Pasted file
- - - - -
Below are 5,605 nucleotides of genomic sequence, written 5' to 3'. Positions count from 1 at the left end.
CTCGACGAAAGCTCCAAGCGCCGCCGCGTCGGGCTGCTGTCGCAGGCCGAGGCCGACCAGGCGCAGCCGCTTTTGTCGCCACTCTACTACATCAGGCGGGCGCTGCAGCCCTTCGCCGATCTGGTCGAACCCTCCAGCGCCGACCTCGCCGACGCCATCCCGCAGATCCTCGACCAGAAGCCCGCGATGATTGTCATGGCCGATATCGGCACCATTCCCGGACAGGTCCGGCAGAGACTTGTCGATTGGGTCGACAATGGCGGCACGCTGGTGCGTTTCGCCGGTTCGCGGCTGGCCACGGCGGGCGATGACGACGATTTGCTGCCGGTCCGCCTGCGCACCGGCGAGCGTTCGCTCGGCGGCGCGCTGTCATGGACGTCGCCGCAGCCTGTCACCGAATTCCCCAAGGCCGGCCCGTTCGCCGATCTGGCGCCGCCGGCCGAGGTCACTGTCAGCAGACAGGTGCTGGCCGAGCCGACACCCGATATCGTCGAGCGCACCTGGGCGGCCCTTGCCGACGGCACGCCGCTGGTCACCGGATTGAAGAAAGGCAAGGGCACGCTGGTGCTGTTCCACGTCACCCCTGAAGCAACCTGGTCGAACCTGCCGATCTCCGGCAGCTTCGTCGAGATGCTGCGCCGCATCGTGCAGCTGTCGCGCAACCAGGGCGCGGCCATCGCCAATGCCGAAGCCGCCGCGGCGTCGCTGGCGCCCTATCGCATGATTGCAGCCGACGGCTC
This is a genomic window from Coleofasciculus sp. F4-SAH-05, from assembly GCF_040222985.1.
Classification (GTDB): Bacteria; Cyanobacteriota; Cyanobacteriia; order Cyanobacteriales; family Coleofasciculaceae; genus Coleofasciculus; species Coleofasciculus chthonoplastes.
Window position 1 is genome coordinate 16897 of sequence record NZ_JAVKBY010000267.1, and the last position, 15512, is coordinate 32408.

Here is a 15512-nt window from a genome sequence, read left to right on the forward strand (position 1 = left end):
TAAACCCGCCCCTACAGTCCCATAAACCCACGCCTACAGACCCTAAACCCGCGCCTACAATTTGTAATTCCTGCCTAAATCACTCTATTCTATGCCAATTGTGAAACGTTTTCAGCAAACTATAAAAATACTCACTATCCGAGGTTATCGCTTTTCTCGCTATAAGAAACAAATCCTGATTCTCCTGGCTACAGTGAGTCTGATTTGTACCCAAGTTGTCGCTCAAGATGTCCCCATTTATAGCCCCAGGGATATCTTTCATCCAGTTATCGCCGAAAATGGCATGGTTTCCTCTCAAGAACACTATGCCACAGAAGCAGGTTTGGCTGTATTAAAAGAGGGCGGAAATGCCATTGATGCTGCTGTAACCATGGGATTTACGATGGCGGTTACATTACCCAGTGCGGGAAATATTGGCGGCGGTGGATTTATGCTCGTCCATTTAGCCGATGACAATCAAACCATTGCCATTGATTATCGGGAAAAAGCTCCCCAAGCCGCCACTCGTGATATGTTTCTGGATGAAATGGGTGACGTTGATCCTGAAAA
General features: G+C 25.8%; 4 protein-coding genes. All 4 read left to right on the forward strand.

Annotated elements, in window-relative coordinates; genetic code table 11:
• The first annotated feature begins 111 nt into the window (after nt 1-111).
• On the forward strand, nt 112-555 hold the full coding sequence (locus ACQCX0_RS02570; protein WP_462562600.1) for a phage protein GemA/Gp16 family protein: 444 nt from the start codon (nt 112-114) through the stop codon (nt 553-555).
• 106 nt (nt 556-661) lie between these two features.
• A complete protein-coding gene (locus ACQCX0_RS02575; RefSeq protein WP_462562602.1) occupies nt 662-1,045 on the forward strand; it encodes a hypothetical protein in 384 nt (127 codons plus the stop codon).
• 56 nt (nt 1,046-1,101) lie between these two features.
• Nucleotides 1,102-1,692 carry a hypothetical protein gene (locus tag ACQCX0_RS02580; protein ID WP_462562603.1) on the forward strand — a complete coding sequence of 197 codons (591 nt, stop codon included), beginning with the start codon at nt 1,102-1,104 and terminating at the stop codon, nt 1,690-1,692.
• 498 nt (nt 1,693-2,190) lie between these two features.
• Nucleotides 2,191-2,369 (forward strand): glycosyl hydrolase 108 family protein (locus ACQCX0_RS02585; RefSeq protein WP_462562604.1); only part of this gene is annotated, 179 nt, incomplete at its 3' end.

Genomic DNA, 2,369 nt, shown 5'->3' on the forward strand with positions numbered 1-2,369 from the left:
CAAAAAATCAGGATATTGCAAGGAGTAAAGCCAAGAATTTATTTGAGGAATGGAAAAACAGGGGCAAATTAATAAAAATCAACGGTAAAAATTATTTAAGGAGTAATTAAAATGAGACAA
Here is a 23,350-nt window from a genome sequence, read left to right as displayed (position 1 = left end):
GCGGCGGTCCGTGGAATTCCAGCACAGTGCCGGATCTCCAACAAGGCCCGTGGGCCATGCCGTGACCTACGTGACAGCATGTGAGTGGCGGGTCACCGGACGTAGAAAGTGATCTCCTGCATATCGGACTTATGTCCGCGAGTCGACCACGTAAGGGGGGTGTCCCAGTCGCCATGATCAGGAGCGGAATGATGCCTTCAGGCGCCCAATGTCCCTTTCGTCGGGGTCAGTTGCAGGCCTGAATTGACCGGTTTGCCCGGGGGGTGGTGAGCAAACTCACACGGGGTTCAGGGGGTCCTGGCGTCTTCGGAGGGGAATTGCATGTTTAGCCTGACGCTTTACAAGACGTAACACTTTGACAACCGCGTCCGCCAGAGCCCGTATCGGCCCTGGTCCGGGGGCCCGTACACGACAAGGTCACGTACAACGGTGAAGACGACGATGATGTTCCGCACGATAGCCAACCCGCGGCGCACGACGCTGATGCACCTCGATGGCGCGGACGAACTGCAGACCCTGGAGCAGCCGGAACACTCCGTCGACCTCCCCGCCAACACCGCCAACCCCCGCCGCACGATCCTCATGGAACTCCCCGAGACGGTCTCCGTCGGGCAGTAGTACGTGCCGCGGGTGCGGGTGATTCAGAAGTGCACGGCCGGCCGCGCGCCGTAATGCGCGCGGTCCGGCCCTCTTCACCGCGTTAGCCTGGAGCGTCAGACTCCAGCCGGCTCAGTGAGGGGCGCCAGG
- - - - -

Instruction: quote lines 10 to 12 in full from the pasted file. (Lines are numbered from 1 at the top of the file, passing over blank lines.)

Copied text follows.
• The first annotated feature begins 111 nt into the window (after nt 1-111).
• On the forward strand, nt 112-555 hold the full coding sequence (locus ACQCX0_RS02570; protein WP_462562600.1) for a phage protein GemA/Gp16 family protein: 444 nt from the start codon (nt 112-114) through the stop codon (nt 553-555).
• 106 nt (nt 556-661) lie between these two features.